This workshop proposes to address the totality of the phenomena of Ticinese artistic migration across Europe in light of recent developments in migration studies, network studies, center-and-periphery studies, and studies of cultural and stylistic transfer. Both finished papers and works-in-progress are welcome.

Some themes that might be addressed include:
• What affect did Ticinese architects have on their environments? How were they changed by their new surroundings?
• What relationship did the migratory architects have to local colleagues and professional bodies such as guilds?
• Why were the Ticinese desirable as architects and workers?
• How were their professional networks structured and how did they function? Can professional connections beyond extended family networks be identified?
• What facilitated their movement in some regions (Central Europe, Spain and Portugal, Italy) more than others (France, England, the Netherlands)?
• What role did the Ticinese architects play in the development of Renaissance forms in architecture across Europe? Can this influence be evaluated against other sources of knowledge such as prints and books or travel to Italy itself by patrons and foreign architects?
• How does ‘influence’ or ‘stylistic transfer’ actually work in a given environment? What individuals or cultural factors are at play in this process?
• How can the idea of the Ticinese as agents of the Italian Renaissance be reconciled with the fact of their stylistically plural work (for example their work in Gothic or Netherlandish styles)?

The workshop will take place at the Institute of Art History in Erlangen, Germany on 24–25 April 2020. Please send an abstract in either English or Italian (max. 300 words) and a short CV to Sarah W. Lynch (sarah.lynch@fau.de) by 10 January 2020.

Call for Papers | Queer Crossings, Unruly Locales, 1500–1800

Posted in Calls for Papers by Editor on November 29, 2019

From the Call for Papers:

Queer Crossings, Unruly Locales, 1500–1800
University of California, Santa Barbara, 28–29 February 2020

Proposals due by 5 December 2019

The Early Modern Center at the University of California, Santa Barbara invites proposals for our annual conference Queer Crossings, Unruly Locales, 1500–1800, to be held on February 28 and 29, 2020. We are happy to announce our two keynote speakers: Melissa E. Sanchez (University of Pennsylvania) and Rajani Sudan (Southern Methodist University).

Queer Crossings, Unruly Locales, 1500–1800 will explore the intersection between queer studies and the study of mobilities, crossings, and networks, both local and global, in early modern England and around the world. We invite conversations that address and interrogate the concept of ‘queer crossings’ and ‘unruly locales’ broadly construed. We seek to answer questions such as: What constitutes a crossing? What does it mean to read locales as unruly? What power dynamics reveal themselves in weighing queer crossings and unruly locales? How do travel narratives reveal and abound with queerness in terms of identity, time, relations, and other perspectives? Who or what has the privilege of crossing, queerness, or unruly-ness?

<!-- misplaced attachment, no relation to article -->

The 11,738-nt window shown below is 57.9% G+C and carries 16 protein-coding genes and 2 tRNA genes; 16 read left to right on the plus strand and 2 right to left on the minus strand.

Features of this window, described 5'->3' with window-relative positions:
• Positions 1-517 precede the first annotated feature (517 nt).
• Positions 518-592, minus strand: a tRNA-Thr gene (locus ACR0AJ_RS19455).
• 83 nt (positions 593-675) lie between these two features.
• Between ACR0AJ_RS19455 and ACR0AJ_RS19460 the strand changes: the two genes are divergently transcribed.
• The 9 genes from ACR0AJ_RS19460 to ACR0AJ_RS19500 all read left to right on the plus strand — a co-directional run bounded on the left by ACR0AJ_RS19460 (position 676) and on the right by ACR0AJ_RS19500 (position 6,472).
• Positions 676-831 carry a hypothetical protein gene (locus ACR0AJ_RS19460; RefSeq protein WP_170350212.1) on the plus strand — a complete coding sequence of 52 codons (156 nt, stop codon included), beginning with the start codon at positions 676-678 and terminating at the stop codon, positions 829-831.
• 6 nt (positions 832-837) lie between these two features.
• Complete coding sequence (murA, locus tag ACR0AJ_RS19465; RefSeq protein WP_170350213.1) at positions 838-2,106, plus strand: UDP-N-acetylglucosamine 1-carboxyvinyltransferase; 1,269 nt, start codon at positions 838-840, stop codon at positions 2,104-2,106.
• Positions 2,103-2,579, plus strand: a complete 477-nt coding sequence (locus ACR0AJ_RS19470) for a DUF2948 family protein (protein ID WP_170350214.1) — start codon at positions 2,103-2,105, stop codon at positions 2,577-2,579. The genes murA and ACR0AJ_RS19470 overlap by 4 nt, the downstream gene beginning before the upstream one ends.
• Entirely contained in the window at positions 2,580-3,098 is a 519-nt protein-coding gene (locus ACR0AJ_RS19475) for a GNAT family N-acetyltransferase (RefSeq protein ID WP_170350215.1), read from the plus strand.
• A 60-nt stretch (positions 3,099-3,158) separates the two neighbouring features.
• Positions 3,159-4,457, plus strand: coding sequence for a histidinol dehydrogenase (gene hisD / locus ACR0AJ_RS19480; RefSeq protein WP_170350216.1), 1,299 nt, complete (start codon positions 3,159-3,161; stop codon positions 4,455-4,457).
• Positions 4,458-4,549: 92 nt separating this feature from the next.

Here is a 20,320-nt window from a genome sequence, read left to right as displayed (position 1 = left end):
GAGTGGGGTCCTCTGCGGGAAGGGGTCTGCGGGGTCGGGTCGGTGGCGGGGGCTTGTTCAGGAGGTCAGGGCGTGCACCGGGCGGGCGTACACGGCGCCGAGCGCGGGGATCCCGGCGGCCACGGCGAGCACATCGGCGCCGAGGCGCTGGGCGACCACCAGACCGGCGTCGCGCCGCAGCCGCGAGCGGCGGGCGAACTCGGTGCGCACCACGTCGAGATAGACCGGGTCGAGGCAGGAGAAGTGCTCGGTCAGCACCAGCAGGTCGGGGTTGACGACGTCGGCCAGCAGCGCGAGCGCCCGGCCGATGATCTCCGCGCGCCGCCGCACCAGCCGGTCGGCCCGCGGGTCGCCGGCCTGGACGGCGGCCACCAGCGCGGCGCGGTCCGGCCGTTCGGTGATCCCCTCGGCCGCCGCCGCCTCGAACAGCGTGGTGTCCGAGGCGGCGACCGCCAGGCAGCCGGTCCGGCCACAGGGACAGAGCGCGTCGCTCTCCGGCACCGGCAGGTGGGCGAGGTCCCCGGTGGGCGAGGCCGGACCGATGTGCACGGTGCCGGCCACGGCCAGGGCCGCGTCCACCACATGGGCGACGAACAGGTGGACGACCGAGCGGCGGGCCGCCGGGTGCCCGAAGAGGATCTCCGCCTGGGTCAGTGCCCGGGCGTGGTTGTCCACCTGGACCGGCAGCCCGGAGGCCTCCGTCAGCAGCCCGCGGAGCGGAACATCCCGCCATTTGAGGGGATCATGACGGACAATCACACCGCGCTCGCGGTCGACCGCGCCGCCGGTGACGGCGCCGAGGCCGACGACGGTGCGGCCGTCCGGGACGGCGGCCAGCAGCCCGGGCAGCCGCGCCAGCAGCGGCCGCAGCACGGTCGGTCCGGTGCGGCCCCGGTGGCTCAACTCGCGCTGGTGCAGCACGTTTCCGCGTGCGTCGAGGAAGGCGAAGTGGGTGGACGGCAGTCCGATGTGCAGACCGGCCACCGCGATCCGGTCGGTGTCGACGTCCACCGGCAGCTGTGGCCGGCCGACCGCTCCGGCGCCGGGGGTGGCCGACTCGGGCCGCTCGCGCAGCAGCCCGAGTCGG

Possible topics include, but are not limited to:
• The global early modern
• Borderlands
• Gender, sexuality, trans, and queer studies in the global early modern
• Queer philology
• Migration and migratory studies
• Crossings of genre
• Critical race studies
• Global mobility and crossings
• Travel narratives/narratives of exploration
• Critical food studies; ‘fusion’ as crossing/queer
• Translation and mediation
• Currency, capital, and trade across early modern periods/borders
• Connected histories
• Queering the archive

We invite abstracts of 150 to 200 words and a one-page CV to be sent to emcfellow@gmail.com by November 20, 2019. We envision and invite both twenty-minute panel presentations and ten-minute roundtable presentations; we will also consider complete panel or roundtable proposals. If you have further questions, please feel free to contact the conference organizer, Giorgina Paiella, at emcfellow@gmail.com.

Call for Papers | Boston University Graduate Symposium — Environment

Posted in Calls for Papers by Editor on November 27, 2019

From Boston University:

Environment: Awareness, Exchange, and Impact
36th Annual Boston University Graduate Symposium in the History of Art & Architecture
Museum of Fine Arts, Boston, 28 March 2020

Coordinated by Bailey Benson and Rebecca Arnheim

Proposals due by 6 December 2019

Conversations about the environment are a prominent and contentious aspect of life in the 21st century, but the environment has always been an omnipresent force. Serving both as a stage for human performance and as an active agent in shaping human actions, the environment permeates the consciousness and creative output of artists and architects, as well as influencing interactions with their works. The topic of ‘the Environment’ serves as a nexus for discussions surrounding the natural, the man-made, the built, and the social, among others.

The 36th Annual Boston University Graduate Symposium in the History of Art & Architecture invites submissions that consider the theme of ‘the Environment’. How have interactions with, and interpretations of, natural and man-made environments informed artistic and architectural work? How do various locations, identities, and political climates impact the production of art and architecture?

Possible subjects include, but are not limited to, the following: landscape painting; architectural responses to the environment; garden design and landscaping; responses to climate change and sustainability; expressions of real or imagined spaces; ceremonial and spiritual engagement; land use and reclamation as it relates to artistic practice; environmental activism and justice; political interventions and implications; the gendering of environment; and climate disasters, displacement, and the anthropocene. We welcome submissions from graduate students at all stages of study, and from any area of study.

Papers must be original and previously unpublished. Please send an abstract (300 words or fewer), a paper title, and a CV to bugraduatesymposiumhaa@gmail.com. The deadline for submissions is Friday, December 6, 2019. Selected speakers will be notified by December 20, 2019, and are expected to accept or decline the offer within a week of notification. Papers should be 20 minutes in length and will be followed by a question and answer session. The Symposium will be held Saturday, March 28, 2020, with a keynote lecture Dr. Christopher Heuer, and graduate presentations in the Trustees Room of the Museum of Fine Arts, Boston.

This event is generously sponsored by the Boston University Center for the Humanities; the Boston University Department of History of Art & Architecture; the Museum of Fine Arts, Boston; and the Boston University Graduate Student History of Art & Architecture Association. Additional information is available here.